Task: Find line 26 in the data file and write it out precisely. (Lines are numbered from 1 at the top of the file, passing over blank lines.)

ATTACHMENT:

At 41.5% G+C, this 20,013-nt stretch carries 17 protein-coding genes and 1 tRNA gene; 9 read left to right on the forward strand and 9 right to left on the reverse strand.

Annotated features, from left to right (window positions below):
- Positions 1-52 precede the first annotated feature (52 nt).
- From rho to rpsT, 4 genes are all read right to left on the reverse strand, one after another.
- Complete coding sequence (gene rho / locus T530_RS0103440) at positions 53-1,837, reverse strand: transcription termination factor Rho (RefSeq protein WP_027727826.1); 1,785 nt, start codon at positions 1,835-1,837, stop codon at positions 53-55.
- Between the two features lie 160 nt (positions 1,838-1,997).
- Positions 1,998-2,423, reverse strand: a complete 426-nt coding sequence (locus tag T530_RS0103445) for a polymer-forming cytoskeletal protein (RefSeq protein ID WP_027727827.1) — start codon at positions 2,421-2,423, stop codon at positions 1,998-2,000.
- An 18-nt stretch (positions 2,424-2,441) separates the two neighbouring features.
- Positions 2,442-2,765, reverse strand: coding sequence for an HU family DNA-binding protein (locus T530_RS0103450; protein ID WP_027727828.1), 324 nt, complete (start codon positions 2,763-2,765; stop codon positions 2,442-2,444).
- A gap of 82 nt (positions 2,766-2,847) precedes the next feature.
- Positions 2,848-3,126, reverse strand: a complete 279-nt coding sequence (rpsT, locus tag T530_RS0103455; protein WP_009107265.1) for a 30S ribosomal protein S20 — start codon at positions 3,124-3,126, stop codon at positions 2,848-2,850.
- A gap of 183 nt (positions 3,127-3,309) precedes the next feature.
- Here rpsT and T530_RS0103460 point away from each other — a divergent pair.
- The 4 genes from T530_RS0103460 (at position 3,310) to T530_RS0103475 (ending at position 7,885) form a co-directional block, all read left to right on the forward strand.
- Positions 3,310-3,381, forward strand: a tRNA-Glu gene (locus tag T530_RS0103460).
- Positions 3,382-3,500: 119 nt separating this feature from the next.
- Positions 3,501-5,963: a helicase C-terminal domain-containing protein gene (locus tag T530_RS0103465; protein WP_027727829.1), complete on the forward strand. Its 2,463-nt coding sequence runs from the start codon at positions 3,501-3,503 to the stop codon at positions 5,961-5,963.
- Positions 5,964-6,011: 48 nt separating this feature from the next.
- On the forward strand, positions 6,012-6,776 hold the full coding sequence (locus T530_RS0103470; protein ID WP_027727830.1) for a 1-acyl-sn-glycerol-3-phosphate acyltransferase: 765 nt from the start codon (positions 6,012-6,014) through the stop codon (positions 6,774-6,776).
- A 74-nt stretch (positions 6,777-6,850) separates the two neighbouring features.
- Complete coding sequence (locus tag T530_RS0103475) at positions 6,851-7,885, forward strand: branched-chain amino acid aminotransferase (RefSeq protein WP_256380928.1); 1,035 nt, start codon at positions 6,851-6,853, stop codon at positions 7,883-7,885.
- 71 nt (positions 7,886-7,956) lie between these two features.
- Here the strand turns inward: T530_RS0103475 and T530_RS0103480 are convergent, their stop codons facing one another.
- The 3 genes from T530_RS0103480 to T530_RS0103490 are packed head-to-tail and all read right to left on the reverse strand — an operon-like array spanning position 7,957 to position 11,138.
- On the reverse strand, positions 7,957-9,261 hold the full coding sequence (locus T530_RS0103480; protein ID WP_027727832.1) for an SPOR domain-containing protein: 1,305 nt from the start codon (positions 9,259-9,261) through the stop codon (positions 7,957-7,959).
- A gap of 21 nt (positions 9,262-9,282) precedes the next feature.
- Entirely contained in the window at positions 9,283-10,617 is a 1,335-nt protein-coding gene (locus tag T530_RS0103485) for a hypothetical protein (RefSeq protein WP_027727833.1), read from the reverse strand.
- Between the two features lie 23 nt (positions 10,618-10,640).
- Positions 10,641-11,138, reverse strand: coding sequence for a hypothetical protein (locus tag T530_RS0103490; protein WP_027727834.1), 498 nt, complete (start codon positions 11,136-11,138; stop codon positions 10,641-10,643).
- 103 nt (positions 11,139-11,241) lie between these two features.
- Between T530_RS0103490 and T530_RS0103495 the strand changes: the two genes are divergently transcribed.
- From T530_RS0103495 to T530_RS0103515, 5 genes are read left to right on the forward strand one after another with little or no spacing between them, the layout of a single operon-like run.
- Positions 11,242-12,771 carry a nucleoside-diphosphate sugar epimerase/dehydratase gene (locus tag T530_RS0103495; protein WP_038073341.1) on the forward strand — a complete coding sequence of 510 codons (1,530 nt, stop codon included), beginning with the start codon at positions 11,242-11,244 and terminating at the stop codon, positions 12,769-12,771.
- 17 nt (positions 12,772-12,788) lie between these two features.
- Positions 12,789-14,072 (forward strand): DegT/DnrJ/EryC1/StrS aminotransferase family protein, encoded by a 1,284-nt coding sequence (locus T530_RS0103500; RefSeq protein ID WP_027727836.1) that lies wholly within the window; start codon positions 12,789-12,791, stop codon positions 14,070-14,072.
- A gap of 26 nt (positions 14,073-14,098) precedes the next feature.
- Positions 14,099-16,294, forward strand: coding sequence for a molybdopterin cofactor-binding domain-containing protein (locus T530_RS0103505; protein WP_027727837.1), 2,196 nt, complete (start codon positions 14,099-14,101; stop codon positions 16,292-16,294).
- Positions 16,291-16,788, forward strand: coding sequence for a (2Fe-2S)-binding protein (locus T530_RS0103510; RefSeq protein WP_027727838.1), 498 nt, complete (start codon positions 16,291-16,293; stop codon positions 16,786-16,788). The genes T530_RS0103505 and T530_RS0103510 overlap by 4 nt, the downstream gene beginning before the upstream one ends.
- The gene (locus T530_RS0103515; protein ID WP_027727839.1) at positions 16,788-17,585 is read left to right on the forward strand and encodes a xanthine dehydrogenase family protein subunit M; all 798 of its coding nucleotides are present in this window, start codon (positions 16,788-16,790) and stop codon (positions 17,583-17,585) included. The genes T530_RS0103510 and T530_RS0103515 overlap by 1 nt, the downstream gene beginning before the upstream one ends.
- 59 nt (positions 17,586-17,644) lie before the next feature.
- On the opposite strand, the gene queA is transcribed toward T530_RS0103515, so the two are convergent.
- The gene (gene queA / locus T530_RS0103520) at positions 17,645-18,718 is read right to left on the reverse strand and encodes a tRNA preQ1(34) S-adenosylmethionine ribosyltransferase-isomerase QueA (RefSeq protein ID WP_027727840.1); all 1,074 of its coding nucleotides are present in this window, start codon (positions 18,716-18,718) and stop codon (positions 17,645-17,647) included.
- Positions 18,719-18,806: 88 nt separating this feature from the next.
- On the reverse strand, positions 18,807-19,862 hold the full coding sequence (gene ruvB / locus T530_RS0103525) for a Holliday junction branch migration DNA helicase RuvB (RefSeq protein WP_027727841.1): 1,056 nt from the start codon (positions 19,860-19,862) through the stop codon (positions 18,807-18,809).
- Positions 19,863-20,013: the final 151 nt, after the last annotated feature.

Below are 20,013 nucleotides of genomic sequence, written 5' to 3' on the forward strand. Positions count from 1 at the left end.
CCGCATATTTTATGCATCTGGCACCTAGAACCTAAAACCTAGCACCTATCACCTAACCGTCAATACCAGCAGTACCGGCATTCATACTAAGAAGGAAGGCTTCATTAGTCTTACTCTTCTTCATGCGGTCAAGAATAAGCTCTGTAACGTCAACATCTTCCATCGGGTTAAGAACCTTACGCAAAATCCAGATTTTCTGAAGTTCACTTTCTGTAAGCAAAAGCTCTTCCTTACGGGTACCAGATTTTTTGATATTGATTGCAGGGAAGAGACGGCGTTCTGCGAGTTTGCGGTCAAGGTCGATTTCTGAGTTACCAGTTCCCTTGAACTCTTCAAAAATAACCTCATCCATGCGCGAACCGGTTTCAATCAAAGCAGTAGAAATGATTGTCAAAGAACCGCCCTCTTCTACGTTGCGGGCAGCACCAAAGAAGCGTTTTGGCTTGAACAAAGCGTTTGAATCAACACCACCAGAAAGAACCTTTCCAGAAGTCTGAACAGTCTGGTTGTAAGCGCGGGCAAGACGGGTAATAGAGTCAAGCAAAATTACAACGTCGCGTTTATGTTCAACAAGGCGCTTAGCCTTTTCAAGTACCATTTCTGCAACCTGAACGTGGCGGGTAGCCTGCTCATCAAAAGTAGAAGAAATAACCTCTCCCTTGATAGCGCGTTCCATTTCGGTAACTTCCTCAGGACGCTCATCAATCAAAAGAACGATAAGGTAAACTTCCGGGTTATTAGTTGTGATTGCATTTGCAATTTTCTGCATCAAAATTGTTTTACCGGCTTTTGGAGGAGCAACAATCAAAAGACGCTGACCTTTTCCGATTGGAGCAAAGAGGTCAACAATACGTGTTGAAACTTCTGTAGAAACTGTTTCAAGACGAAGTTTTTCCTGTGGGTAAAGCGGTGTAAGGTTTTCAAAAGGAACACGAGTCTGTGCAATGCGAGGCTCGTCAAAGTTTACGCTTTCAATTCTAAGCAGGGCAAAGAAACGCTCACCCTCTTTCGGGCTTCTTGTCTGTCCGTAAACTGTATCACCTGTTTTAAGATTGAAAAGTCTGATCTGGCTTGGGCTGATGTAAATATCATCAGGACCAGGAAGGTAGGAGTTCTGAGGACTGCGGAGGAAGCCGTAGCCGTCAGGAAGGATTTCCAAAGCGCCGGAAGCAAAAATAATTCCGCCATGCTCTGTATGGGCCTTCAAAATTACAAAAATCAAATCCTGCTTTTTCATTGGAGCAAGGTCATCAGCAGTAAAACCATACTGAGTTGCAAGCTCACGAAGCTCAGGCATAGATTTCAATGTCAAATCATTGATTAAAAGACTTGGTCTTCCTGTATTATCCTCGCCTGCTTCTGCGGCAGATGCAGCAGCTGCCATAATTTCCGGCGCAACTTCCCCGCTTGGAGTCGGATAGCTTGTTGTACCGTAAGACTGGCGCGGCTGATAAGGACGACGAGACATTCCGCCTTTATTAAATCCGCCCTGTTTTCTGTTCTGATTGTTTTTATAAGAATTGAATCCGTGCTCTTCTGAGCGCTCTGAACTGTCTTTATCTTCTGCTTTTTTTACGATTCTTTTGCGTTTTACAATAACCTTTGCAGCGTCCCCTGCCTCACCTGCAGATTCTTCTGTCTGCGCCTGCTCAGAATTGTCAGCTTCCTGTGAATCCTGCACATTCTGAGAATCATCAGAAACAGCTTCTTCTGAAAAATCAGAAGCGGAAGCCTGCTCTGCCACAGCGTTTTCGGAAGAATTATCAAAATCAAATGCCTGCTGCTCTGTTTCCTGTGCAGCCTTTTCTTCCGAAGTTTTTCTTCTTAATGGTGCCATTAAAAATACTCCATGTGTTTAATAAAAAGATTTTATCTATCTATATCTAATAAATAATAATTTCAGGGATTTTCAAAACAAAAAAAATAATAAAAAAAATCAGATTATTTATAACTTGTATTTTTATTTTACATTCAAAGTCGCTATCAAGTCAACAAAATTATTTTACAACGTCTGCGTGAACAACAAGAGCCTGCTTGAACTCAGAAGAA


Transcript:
- A gap of 21 nt (positions 9,262-9,282) precedes the next feature.